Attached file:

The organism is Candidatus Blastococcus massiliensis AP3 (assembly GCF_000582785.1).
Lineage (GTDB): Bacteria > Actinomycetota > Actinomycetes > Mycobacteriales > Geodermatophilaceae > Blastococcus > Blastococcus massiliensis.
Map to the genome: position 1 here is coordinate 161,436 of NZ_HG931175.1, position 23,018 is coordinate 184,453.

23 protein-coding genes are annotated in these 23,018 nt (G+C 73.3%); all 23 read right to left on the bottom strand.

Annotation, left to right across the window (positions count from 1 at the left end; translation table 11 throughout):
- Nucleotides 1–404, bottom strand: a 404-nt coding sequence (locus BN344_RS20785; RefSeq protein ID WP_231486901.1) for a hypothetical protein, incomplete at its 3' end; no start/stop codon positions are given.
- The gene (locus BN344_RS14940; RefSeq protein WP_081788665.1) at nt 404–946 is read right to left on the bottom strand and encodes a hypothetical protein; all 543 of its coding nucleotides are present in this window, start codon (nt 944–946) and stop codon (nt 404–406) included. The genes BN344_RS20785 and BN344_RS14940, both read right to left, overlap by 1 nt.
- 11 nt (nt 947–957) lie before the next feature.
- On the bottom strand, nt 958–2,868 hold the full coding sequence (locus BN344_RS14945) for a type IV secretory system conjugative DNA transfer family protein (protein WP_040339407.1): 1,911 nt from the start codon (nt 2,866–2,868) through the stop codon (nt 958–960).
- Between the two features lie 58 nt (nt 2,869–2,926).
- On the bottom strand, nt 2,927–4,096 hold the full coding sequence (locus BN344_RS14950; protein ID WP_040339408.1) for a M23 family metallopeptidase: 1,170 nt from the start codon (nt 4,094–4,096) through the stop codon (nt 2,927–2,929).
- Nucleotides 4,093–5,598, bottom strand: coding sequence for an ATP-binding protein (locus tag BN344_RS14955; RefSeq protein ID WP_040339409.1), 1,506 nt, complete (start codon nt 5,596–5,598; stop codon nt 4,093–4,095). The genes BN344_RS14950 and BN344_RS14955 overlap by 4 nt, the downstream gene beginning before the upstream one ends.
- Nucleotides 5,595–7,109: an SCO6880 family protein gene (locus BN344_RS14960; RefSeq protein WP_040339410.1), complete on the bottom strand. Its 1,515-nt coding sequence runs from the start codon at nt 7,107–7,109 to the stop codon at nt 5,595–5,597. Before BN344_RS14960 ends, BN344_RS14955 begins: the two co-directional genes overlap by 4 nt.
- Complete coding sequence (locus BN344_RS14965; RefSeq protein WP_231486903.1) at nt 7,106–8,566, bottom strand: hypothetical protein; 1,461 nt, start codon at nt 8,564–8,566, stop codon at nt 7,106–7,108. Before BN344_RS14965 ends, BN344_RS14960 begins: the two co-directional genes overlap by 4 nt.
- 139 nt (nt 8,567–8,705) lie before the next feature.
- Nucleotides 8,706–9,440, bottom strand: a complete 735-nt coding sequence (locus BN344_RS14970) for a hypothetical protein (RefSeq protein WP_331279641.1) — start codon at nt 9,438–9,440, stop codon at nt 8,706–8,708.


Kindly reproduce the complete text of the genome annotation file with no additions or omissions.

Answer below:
The organism is Candidatus Blastococcus massiliensis AP3 (assembly GCF_000582785.1).
Lineage (GTDB): Bacteria > Actinomycetota > Actinomycetes > Mycobacteriales > Geodermatophilaceae > Blastococcus > Blastococcus massiliensis.
Map to the genome: position 1 here is coordinate 161,436 of NZ_HG931175.1, position 23,018 is coordinate 184,453.

23 protein-coding genes are annotated in these 23,018 nt (G+C 73.3%); all 23 read right to left on the bottom strand.

Annotation, left to right across the window (positions count from 1 at the left end; translation table 11 throughout):
- Nucleotides 1–404, bottom strand: a 404-nt coding sequence (locus BN344_RS20785; RefSeq protein ID WP_231486901.1) for a hypothetical protein, incomplete at its 3' end; no start/stop codon positions are given.
- The gene (locus BN344_RS14940; RefSeq protein WP_081788665.1) at nt 404–946 is read right to left on the bottom strand and encodes a hypothetical protein; all 543 of its coding nucleotides are present in this window, start codon (nt 944–946) and stop codon (nt 404–406) included. The genes BN344_RS20785 and BN344_RS14940, both read right to left, overlap by 1 nt.
- 11 nt (nt 947–957) lie before the next feature.
- On the bottom strand, nt 958–2,868 hold the full coding sequence (locus BN344_RS14945) for a type IV secretory system conjugative DNA transfer family protein (protein WP_040339407.1): 1,911 nt from the start codon (nt 2,866–2,868) through the stop codon (nt 958–960).
- Between the two features lie 58 nt (nt 2,869–2,926).
- On the bottom strand, nt 2,927–4,096 hold the full coding sequence (locus BN344_RS14950; protein ID WP_040339408.1) for a M23 family metallopeptidase: 1,170 nt from the start codon (nt 4,094–4,096) through the stop codon (nt 2,927–2,929).
- Nucleotides 4,093–5,598, bottom strand: coding sequence for an ATP-binding protein (locus tag BN344_RS14955; RefSeq protein ID WP_040339409.1), 1,506 nt, complete (start codon nt 5,596–5,598; stop codon nt 4,093–4,095). The genes BN344_RS14950 and BN344_RS14955 overlap by 4 nt, the downstream gene beginning before the upstream one ends.
- Nucleotides 5,595–7,109: an SCO6880 family protein gene (locus BN344_RS14960; RefSeq protein WP_040339410.1), complete on the bottom strand. Its 1,515-nt coding sequence runs from the start codon at nt 7,107–7,109 to the stop codon at nt 5,595–5,597. Before BN344_RS14960 ends, BN344_RS14955 begins: the two co-directional genes overlap by 4 nt.
- Complete coding sequence (locus BN344_RS14965; RefSeq protein WP_231486903.1) at nt 7,106–8,566, bottom strand: hypothetical protein; 1,461 nt, start codon at nt 8,564–8,566, stop codon at nt 7,106–7,108. Before BN344_RS14965 ends, BN344_RS14960 begins: the two co-directional genes overlap by 4 nt.
- 139 nt (nt 8,567–8,705) lie before the next feature.
- Nucleotides 8,706–9,440, bottom strand: a complete 735-nt coding sequence (locus BN344_RS14970) for a hypothetical protein (RefSeq protein WP_331279641.1) — start codon at nt 9,438–9,440, stop codon at nt 8,706–8,708.